The main character Willy Loman, is constantly fooling himself into believing that he is a huge success. He often lies to his family about how well he is doing, when truthfully his salary was taken away, and he has to borrow money from his neighbor, Charlie. When Linda asks him about his wages, he replies “I’ll knock ‘em dead next week.” (Miller 36) Willy says this, very well knowing that he will not. He fools himself, and lies to his children about his success. “The cops let me park where ever I want in Boston!” (Miller 31) This shows that he thinks he is a big deal in New England, when truthfully he is washed up. He exclaims that he is, “A vital New England man, but in reality he has not been helping the company or his family. His boss was looking to fire him for a long time. His whole life, he has had the wrong idea. “Success doesn’t come from just luck, popularity, or personality. All throughout the Death of a Salesman, Loman tells his two sons, Biff and Happy, that the key to success in life is to be “well liked” and that all you need is “a smile and a shoeshine.” (Brett) However, Willy completely ignored his true calling of working with his hands, to become a business man. He was so infatuated with the American Dream, he didn’t realize that he wasn’t a good Salesman, and would have succeeded as ...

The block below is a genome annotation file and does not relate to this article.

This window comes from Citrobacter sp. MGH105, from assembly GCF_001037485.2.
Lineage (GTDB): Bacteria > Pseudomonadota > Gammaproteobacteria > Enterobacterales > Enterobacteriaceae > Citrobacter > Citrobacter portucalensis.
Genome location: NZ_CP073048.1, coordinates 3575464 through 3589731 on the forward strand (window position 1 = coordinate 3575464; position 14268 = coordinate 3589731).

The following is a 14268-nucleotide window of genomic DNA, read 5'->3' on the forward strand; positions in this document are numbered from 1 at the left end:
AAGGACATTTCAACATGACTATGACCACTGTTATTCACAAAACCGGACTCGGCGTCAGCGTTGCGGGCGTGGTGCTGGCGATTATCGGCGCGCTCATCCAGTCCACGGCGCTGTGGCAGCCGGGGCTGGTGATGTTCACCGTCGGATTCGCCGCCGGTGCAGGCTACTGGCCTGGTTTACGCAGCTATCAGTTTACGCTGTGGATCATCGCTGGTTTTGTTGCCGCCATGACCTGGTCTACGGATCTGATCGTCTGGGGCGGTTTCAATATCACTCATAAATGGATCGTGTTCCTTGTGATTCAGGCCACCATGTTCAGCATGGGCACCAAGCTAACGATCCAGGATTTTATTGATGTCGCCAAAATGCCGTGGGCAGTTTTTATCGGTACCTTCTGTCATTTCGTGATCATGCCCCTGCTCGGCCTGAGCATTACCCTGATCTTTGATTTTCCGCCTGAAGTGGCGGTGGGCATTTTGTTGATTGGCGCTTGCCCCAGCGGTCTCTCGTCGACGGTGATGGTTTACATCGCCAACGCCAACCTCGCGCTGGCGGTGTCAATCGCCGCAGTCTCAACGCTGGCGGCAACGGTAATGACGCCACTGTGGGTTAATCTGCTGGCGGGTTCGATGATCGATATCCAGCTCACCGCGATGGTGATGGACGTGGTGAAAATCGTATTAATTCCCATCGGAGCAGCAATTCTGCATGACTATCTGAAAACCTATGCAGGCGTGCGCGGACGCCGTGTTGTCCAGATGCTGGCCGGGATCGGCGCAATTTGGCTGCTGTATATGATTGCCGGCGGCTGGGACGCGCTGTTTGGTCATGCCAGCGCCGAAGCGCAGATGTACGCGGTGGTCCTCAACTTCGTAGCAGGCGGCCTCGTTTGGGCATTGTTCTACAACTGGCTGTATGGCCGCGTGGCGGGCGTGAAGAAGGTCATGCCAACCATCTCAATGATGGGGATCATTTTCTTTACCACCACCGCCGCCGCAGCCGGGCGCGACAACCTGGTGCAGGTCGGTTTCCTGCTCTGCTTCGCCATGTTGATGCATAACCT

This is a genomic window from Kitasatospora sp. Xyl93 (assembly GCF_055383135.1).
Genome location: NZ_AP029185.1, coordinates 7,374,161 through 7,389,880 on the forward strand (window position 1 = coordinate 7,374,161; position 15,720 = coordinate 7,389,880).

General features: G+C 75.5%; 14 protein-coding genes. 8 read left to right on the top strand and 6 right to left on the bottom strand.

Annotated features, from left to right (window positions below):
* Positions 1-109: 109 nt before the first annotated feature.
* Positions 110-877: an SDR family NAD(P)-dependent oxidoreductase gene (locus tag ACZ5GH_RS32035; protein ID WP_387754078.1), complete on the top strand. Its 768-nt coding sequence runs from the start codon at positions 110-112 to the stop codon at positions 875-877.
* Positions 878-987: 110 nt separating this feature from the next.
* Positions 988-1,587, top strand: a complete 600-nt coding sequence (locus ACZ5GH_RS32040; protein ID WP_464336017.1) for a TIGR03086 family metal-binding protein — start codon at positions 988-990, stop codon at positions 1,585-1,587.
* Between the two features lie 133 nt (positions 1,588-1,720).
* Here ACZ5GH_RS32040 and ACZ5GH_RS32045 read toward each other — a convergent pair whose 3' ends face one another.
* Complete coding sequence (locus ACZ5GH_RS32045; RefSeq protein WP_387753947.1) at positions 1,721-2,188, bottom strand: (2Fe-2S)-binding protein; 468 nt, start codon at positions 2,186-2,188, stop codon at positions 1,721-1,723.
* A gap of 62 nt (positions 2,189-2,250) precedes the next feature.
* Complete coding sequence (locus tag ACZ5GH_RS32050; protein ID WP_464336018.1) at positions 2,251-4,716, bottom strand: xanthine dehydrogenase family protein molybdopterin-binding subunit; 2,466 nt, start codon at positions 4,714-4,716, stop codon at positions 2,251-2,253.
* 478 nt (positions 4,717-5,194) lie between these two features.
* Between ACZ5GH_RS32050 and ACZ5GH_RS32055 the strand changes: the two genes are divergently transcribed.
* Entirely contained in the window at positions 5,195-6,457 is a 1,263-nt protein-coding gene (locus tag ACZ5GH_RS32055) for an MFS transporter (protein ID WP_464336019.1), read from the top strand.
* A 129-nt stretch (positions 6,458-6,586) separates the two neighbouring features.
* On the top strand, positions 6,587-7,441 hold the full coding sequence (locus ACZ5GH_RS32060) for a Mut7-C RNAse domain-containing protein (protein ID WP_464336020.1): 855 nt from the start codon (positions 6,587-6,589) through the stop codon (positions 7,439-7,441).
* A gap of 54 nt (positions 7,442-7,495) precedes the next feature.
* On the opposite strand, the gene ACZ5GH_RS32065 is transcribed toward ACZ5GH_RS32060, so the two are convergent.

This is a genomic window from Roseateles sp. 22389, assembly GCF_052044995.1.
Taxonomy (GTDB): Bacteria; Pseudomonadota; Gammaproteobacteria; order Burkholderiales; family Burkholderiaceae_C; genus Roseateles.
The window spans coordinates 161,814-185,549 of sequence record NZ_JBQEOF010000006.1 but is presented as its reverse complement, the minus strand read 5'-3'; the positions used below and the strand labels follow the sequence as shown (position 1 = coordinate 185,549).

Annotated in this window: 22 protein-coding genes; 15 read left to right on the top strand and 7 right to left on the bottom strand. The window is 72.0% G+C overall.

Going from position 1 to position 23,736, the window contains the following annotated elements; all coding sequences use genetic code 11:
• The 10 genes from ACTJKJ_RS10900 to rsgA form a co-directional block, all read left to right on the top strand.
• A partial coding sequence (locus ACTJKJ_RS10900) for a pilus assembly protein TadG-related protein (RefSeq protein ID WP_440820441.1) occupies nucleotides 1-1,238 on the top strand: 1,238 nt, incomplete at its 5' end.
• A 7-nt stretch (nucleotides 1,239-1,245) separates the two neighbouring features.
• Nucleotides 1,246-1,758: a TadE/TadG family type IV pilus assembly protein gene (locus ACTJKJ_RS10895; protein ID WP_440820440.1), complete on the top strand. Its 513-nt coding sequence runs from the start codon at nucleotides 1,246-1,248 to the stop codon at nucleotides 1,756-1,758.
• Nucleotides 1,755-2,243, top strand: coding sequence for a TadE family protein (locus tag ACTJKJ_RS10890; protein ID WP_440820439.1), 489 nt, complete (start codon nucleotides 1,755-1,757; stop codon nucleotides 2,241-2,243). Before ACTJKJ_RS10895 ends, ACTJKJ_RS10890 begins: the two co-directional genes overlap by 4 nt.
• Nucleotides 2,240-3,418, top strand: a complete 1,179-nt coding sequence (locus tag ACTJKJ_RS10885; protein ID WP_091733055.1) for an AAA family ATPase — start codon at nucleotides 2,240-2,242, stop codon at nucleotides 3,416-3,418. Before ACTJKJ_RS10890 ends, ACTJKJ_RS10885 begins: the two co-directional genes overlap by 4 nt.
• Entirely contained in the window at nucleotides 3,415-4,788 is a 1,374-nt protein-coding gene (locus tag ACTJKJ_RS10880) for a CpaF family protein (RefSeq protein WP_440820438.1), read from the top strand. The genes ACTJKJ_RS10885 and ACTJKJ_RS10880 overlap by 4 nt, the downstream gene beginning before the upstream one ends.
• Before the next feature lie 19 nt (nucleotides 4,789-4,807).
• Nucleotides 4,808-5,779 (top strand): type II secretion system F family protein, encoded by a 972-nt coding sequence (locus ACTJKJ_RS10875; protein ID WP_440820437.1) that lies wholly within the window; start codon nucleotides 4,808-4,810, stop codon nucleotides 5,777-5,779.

... middle of paper ...
...ity to indulge in a world that doesn’t exist. Nobody wanted to face the facts, which lead to the ultimate demise of the family. Only the oldest son Biff Loman underwent an epiphany. He realized who he was and who he is destined to be.
Brett. "Lessons in Unmanliness: Willy Loman." The Art of Manliness RSS. N.p., 02 Oct. 2008. Web. 07 May 2014.
Harshbarger, Karl. ""I Know Who I Am";: The Revenge of Biff Loman." Taylor and Francis. N.p., 06 June 2009. Web. 08 May 2014.
Miller, Arthur, and Gerald Clifford Weales. Death of a Salesman. New York: Penguin, 1996. Print.
TheBestNotes.com Staff. "TheBestNotes on Death of a Salesman". TheBestNotes.com. 6 May 2014. 11 May 2008
Younkins, Edward W. "Arthur Miller's Death of a Salesman: A Case of Self-Delusion." Arthur Miller's Death of a Salesman: A Case of Self-Delusion. N.p., n.d. Web. 08 May 2014.
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